/proc/cpuinfo flag list in error

I am trying to use Android Studio. I admit that my machine is a little light for this development system, but I am not in a big rush.

So, everything was working fine until time to start the emulator. Just a black window. After much tinkering and research, I found an error message while starting qemu. Basically, the message stated that the emulator requires a cpu feature that is not available - SSE3. Indeed, /proc/cpuinfo does not list that feature as one of the flags.

The processor is an AMD Athlon 64 X2, Winsor build. AMD literature states the Athlon 64 X2 series supports SSE3. The tool x86info shows it in the flag list. I rebooted the box and switched to my old Vista OS, and ran CPUID, and it also lists SSE3 as a feature flag.

This is Leap 42.3 with the latest updates. (kernel 4.4.140-62.2)

Is there a way to convince Leap and/or Android Studio that the cpu requirements have been met?

Based on a quick Google search…

  • You may need to enable AMD virtualization extensions in your BIOS
  • Support for AMD processors is at the moment a “work in progress” with each of latest Android Studio releases. The version in the OSS(3.1.2) was current only up to the beginning of this month, a new, relatively significant version (3.2) was released a couple of weeks ago, so you should probably update to this one (Have you run the Android Studio updater?).

See the section “Installing the Emulator”
https://developer.android.com/studio/run/emulator#install

Assuming you haven’t updated at all, you really should update <everything> available including the Android SDK itself.

TSU

Thanks for the response, TSU.

Virtualization was already enabled, because I’m using KVM. Android Studio v3.2 is still in the beta channel, so the regular update channel would not yet install it. However, since I had no projects to worry about yet, I dumped my installation and spent a good part of the afternoon installing 3.2. And there was no change in the functioning of the emulator.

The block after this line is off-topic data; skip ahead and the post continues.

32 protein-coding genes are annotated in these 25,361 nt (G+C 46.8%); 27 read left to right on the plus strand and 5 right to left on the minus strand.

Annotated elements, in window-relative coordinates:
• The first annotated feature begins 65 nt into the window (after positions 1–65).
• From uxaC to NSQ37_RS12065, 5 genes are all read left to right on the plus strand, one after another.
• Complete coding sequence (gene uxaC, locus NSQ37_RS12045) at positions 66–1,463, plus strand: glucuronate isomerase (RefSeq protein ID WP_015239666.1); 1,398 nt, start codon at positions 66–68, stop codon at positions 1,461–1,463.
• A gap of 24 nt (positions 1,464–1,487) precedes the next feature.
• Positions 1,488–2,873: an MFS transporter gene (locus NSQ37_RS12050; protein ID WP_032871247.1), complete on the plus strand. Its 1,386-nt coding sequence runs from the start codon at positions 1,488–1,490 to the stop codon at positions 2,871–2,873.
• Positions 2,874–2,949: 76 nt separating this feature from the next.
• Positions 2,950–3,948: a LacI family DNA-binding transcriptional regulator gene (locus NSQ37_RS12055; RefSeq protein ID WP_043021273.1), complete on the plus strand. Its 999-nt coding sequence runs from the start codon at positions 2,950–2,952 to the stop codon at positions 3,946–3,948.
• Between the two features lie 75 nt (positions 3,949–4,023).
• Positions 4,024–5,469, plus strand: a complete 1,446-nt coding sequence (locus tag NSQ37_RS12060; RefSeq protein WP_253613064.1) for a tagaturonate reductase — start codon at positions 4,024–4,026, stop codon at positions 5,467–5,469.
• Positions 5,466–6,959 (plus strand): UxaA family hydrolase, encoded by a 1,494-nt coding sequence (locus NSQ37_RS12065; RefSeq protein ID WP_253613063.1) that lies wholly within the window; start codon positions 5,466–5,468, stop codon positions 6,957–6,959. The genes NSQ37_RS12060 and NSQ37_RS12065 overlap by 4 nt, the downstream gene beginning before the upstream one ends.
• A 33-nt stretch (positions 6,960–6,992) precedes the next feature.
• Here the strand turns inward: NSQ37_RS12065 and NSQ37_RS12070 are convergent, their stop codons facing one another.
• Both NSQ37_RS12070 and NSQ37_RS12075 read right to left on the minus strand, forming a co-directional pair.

The exact error message from I’m getting is from qemu-system-i386 :

Emulator: qemu-system-i386: warning: host doesn’t support requested feature: CPUID.01H:ECX.ssse3 [bit 9]

I did more research. It appears that Athlon 64 X2 supports SSE3, but not SSSE3. The SSSE3 microcode was added about 4 years after the Athlon 64 series was designed. I guess I won’t be running my code on an emulator on this box!

I also discovered that SSE3 is also known as pni, which /proc/cpuinfo does report. SSSE3 is also known as tni or mni. So, technically /proc/cpuinfo is correct.

Sorry to have bothered you with this. I haven’t crawled this far into the CPU instruction set since the Z80 days.

You might ask a question on the Android Studio IRC or other support…
Android Studio has been around for a lot longer than 4 years (although it hasn’t always worked smoothly).
Someone may know whether ssse3 is really necessary if you might be able to go in there somewhere and disable/downgrade the install requirement to sse3 for things to work…
Or, maybe someone can suggest an alternate solution. I find it a little hard to believe that a FOSS project would have a restriction that requires hardware only up to 4 years old.

In any case, I wonder if QEMU is even necessary since your error says that an i386 image is being deployed…
You might try deploying an ARM image to a generic virtual machine and see if it works. You won’t have a deployment target that’s completely integrated with Android Studio, but it might work (You’d probably have to set up your own way to deploy your ADB packages). Here is a page of x86 images… These are admittedly a different architecture, but may or may not make a difference since I’m surprised you didn’t try to deploy to an ARM target.

http://www.android-x86.org/download

TSU

Doing a bit of research,
It looks like ssse3 is required only for the x86 and x64 images.

https://developer.android.com/ndk/guides/abis

So,
I guess it comes down to this…
Is the x64 platform your target by choice or by accident?
Are you <really> building a solution to be deployed to an x86 machine shich is more typical of a laptop or workstation (and a very select few tablets)?

If you actually intend to target phones and 99% of tablets, then you should instead select one of the ARM targets and then you won’t see your error.

This may also explain the ssse3 requirement, it may be a feature commonly found in CPUs for x86 tablets.

TSU